India's captain Virat Kohli addresses the media
India's captain Virat Kohli addresses the media during at Old Trafford in Manchester, on July 8, 2019, ahead of their World Cup semi-final match against New Zealand. Image Credit: AFP

Manchester: It was a departure from the usual pressure of a World Cup semi-final when at Old Trafford, Indian skipper Virat Kohli may have felt a little relieved as one of the questions took him on a journey down memory lane to his exploits as a 19-year-old boy.

It was the first question to Kohli. Does he remember that 11 years ago as a 19-year-old boy, Kohli had lifted the Under-19 World Cup after defeating young Kane Williamson’s New Zealand in the semi-final in 2008? Will he be able to repeat that feat here?

“Actually, I’ll remind Kane also when we meet tomorrow. I’m sure he remembers. It is quite nice to realise that after 11 years we are again captaining our respective nations, but in a seniors’ World Cup this time. It’s a great feeling and coincidence as well since neither of us would have anticipated this to happen again!”

Kohli was also reminded that he had taken Williamson’s wicket in that semi-final, something that he didn’t recall. On India’s bowling combination, Kohli said in zest: “We are up to reviewing that. If not, I can bowl any time. I was just told that I’d got Kane out!”

Kohli presented a very jovial face but he also spoke about how pressure can pull a team down. “We are happy it was only a one-hour travel (to Manchester from Leeds), compared to the three-hour bus ride we would have had to take to Birmingham (if they played England). Also, Manchester is a great city to be in and all the guys were very happy. Everyone is very relaxed and confident. It’s been a long tournament, a lot of hard work and many intense games. We are really happy that we have made it to the semis and now there’s only one opportunity that lies in front of us and everyone is very excited for it.”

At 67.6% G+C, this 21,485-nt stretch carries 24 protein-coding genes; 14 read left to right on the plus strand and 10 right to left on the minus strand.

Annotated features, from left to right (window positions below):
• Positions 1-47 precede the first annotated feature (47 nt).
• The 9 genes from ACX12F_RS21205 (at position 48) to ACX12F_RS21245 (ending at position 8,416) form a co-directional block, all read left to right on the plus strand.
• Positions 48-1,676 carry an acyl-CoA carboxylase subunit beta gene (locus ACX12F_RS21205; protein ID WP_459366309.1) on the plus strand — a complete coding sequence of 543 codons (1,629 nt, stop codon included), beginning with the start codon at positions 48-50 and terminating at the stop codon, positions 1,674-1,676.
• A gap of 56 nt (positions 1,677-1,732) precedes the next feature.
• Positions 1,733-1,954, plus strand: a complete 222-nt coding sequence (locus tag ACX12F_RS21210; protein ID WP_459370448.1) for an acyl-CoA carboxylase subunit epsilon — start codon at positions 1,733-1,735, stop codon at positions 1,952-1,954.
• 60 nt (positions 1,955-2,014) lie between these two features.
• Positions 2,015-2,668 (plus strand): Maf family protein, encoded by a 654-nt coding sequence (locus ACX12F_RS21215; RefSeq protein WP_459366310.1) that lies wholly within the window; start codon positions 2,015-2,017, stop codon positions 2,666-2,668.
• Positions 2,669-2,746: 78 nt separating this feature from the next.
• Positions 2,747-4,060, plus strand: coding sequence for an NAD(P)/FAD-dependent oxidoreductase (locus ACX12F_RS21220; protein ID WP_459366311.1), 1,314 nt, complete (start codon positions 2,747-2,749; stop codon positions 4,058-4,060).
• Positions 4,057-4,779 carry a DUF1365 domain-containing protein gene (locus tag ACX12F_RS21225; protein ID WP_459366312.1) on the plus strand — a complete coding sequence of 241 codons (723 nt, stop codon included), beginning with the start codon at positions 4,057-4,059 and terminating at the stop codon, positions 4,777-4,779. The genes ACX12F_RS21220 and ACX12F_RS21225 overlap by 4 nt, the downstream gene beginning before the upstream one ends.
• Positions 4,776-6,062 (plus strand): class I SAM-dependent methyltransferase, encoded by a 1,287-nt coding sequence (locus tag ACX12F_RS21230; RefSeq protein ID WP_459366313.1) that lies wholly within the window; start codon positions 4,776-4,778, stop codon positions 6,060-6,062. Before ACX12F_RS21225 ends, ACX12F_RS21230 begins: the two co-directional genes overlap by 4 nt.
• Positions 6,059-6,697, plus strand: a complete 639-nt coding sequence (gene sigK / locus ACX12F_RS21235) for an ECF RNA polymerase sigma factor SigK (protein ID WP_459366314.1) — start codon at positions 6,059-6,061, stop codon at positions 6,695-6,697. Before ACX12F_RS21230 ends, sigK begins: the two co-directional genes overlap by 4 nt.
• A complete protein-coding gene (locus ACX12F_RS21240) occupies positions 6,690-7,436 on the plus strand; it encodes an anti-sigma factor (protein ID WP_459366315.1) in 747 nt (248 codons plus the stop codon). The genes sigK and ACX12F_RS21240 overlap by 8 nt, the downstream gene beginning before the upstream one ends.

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To a query on pressure, he said: “The Indian team always carries a lot of pressure and expectations wherever we play and we are quite used to that over the years. I think we are better equipped to react well (than New Zealand) in these situations because we know what these kind of games and our fan base and the expectations brings. Our aim and our focus is obviously on winning and, as I said, whichever team plays better will win.”

Kohli surprised everyone by saying his team is relaxed, though a knockout is one with no chance to slip. “In the league stages, when you know that you need a victory to qualify, the team is a bit more relaxed and you know you can go out then and try a few things. But in a knockout game, you need to be very precise and intense. It is up to both the teams to bring forward their A-game and whoever handles pressure better is the team that is going to come out on top. We certainly are looking forward to doing that.”

When asked about whether winning the toss would be vital since all team’s batting first here have won, Kohli said it is all about handling the pressure of chasing. “It comes back to the same point, handling pressure. You make two bad decisions while you are chasing and the game goes away from you, too far to pull it back.

“Having been part of many chases, I understand that the pressure can be very high if you don’t go with the pace of the game. Also, given the magnitude of a tournament like this, you probably are going to end up making a couple of mistakes and the opposition is not going to let you off after that. So we are not worried about the toss. It is an uncontrollable thing — it’s a stat which I think is connected to pressure and not the pitch.”

Catch the match: India vs New Zealand
Old Trafford, 1.30pm start
Live telecast on OSN Cricket